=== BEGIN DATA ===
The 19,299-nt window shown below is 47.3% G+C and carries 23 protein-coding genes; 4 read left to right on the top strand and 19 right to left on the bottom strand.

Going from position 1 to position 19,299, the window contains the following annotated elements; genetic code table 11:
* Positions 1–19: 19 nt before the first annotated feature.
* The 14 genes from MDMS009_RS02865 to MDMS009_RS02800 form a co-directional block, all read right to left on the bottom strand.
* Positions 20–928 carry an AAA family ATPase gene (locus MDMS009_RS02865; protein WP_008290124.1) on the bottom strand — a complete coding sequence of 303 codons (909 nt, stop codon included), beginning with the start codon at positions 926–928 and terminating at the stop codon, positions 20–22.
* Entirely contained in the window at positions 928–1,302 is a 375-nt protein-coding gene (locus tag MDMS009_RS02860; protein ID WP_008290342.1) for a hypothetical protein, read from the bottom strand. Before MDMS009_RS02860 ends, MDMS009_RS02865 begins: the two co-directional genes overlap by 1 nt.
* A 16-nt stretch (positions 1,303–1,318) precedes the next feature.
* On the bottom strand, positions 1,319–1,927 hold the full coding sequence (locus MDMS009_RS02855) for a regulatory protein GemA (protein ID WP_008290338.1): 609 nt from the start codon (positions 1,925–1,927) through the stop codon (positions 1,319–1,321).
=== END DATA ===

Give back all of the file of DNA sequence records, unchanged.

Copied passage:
The 19,299-nt window shown below is 47.3% G+C and carries 23 protein-coding genes; 4 read left to right on the top strand and 19 right to left on the bottom strand.

Going from position 1 to position 19,299, the window contains the following annotated elements; genetic code table 11:
* Positions 1–19: 19 nt before the first annotated feature.
* The 14 genes from MDMS009_RS02865 to MDMS009_RS02800 form a co-directional block, all read right to left on the bottom strand.
* Positions 20–928 carry an AAA family ATPase gene (locus MDMS009_RS02865; protein WP_008290124.1) on the bottom strand — a complete coding sequence of 303 codons (909 nt, stop codon included), beginning with the start codon at positions 926–928 and terminating at the stop codon, positions 20–22.
* Entirely contained in the window at positions 928–1,302 is a 375-nt protein-coding gene (locus tag MDMS009_RS02860; protein ID WP_008290342.1) for a hypothetical protein, read from the bottom strand. Before MDMS009_RS02860 ends, MDMS009_RS02865 begins: the two co-directional genes overlap by 1 nt.
* A 16-nt stretch (positions 1,303–1,318) precedes the next feature.
* On the bottom strand, positions 1,319–1,927 hold the full coding sequence (locus MDMS009_RS02855) for a regulatory protein GemA (protein ID WP_008290338.1): 609 nt from the start codon (positions 1,925–1,927) through the stop codon (positions 1,319–1,321).